Federal prosecutors in Manhattan plan to indict 10 more Long Island Rail Road retirees for disability fraud this month and say many more are still under investigation for filing phony claims.
"This investigation is ongoing . . . very active," prosecutor Danya Perry said at a hearing in federal court in Manhattan on Friday. "There is a huge number of additional defendants we are investigating."
Two Long Island doctors, seven former LIRR workers and two so-called "facilitators" were charged in October with being part of a massive scheme to collect on phony disability claims that could have cost the federal Railroad Retirement Board up to $1 billion.
When the original group of 11 was indicted, the FBI warned that many more patients were under scrutiny, based on findings that the two doctors had qualified more than 90 percent of their LIRR patients and together vouched for more than 1,000 disabilities.
Perry said 10 more defendants will be named the week of May 14 in a new indictment, which also will charge existing defendants with violations of additional statutes and seek forfeiture of phony disability payments. They are currently charged with conspiracy, mail fraud and health care fraud.
U.S. District Judge Victor Marrero set a tentative trial date of February 2013 but said that, unless there are guilty pleas, he may have to divide the group for separate trials.
Some defense lawyers complained that adding defendants months after the original indictment and pushing the trial into 2013 was unfair because it would make the case unwieldy and more expensive to try, imply guilt through sheer numbers and delay their clients' chance at vindication.
Steven Scaring, the lawyer for Steven Gagliano of North Babylon, a former LIRR signal operator accused of riding in a 400-mile bike race after getting a disability annuity, said his client was a person of "limited means."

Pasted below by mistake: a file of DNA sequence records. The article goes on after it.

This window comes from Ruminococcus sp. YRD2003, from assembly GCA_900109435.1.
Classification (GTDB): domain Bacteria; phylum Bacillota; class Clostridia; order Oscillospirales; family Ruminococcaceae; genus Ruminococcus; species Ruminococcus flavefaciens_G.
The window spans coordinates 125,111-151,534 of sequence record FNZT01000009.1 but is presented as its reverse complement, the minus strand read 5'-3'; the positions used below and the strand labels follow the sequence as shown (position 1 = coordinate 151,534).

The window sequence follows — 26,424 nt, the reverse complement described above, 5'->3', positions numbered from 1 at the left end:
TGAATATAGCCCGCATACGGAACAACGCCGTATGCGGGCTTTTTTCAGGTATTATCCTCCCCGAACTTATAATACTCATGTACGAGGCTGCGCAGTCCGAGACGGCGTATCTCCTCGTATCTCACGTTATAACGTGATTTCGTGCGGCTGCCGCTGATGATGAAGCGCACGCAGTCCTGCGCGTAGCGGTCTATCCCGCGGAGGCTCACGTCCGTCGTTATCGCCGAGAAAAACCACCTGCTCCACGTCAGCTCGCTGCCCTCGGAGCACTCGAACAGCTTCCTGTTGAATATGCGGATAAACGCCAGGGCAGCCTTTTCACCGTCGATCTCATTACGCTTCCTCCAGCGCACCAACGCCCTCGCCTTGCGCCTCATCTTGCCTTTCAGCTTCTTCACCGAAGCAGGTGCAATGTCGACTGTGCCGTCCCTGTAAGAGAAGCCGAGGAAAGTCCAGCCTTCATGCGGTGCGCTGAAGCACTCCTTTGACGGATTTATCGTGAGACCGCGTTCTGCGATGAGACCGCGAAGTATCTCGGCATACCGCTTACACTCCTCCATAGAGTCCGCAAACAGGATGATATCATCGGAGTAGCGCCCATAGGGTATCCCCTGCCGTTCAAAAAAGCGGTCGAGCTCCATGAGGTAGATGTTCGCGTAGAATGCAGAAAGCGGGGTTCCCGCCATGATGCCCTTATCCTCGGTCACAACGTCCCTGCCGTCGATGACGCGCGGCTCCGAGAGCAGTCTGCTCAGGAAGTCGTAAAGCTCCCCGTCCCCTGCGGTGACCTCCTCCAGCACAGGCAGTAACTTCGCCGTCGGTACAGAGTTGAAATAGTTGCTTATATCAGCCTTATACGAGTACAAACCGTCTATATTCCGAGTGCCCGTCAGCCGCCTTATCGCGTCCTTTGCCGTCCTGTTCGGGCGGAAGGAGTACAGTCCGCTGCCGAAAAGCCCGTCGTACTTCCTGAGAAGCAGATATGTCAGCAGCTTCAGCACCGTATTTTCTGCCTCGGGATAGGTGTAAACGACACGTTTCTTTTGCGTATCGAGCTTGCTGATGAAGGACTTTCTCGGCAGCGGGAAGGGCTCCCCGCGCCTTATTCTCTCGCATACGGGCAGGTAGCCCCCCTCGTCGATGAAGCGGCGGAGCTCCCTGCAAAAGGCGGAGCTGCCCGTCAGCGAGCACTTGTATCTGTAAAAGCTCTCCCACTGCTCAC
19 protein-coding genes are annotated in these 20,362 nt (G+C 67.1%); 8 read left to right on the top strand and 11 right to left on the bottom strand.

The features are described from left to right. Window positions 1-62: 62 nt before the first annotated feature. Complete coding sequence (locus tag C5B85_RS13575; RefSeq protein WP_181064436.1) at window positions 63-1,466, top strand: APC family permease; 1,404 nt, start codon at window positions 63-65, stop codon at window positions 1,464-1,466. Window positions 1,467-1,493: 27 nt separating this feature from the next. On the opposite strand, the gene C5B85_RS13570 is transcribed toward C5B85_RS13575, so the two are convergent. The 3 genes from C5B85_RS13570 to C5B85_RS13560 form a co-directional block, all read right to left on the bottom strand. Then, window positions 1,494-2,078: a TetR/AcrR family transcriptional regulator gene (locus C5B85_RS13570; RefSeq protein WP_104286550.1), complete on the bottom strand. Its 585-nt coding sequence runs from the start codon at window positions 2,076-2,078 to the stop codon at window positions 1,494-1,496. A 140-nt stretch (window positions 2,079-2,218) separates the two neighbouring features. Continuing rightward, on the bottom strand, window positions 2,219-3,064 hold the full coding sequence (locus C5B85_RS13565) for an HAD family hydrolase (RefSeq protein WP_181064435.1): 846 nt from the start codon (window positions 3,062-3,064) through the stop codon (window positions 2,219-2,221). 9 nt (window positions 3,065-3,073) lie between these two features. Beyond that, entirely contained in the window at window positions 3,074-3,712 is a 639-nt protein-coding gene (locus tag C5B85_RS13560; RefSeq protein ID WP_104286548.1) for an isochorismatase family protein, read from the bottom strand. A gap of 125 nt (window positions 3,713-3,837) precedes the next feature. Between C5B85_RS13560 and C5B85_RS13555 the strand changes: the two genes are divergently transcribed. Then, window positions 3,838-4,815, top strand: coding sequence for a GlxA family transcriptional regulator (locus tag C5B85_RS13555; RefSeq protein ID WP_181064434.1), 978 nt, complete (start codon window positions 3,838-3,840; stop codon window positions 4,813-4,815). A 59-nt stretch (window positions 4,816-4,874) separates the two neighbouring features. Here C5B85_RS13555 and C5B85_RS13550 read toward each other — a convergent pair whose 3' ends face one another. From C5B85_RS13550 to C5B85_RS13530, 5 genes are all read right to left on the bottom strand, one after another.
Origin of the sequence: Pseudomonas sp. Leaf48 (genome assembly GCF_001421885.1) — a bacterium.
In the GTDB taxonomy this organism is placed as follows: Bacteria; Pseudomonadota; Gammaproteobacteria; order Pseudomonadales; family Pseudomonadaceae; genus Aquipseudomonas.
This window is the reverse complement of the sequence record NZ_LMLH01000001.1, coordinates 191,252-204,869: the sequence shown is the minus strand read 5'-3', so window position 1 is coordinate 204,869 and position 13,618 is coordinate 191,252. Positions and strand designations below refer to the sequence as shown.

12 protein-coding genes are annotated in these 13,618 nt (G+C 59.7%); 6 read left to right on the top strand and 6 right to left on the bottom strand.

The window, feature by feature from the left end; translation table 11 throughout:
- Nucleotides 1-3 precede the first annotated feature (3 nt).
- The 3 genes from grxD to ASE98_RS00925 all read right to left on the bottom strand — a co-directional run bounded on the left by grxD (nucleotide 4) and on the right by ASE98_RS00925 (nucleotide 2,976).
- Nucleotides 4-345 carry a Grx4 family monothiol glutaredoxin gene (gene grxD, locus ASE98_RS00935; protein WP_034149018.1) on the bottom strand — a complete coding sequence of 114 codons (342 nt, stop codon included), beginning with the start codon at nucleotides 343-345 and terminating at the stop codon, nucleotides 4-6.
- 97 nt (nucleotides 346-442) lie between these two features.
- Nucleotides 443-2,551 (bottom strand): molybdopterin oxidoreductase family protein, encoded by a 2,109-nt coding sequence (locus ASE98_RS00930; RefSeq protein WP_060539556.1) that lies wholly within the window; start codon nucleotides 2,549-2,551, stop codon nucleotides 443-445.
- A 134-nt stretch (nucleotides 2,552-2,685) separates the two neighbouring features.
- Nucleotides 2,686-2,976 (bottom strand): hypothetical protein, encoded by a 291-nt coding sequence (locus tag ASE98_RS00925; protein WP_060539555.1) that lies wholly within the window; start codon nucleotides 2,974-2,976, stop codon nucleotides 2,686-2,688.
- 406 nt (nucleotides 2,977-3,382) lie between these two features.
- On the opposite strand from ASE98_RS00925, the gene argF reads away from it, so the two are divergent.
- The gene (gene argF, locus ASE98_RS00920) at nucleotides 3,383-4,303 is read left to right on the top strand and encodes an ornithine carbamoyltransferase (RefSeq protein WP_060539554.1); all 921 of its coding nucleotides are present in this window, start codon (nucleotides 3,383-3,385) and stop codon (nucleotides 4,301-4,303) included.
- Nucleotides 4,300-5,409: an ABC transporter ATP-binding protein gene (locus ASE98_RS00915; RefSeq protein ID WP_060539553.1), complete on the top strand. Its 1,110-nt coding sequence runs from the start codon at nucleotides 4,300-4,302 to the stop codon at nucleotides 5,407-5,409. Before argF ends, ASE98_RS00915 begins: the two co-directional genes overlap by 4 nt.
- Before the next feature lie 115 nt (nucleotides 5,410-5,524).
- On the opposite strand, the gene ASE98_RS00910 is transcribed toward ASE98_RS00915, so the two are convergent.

"It's very difficult for him, to allow the case to just drag on," Scaring told Marrero.
Joseph Ryan, the lawyer for Joseph Rutigliano of Holtsville, a former conductor who claimed a disability for crippling back pain and then was videotaped playing golf, said prosecutors are trying to coerce guilty pleas by making the case too costly to take to trial.
"They're just going to keep piling it on until no defendant can afford to defend this case," Ryan said.
In one of the key legal issues in the case, Ryan and other defense lawyers say prosecutors are trying to use statistical evidence of a "pattern" of abuse in the railroad-worker disability system against individuals who experienced genuine pain by prosecuting doctors and disability recipients together.
Marrero has not yet ruled on the admissibility of the statistical evidence or on requests to split the case up.
In a statement, LIRR spokesman Sam Zambuto said the railroad "condemns any fraudulent activity associated with federal disability pension benefits." He said the LIRR called on authorities to investigate in 2008 after noting the high rate of disability applications by retirees."We support their efforts to root out fraud," Zambuto said. "This important benefit should be reserved only for those disabled members of the railroad community who truly deserve it."
With Alfonso Castillo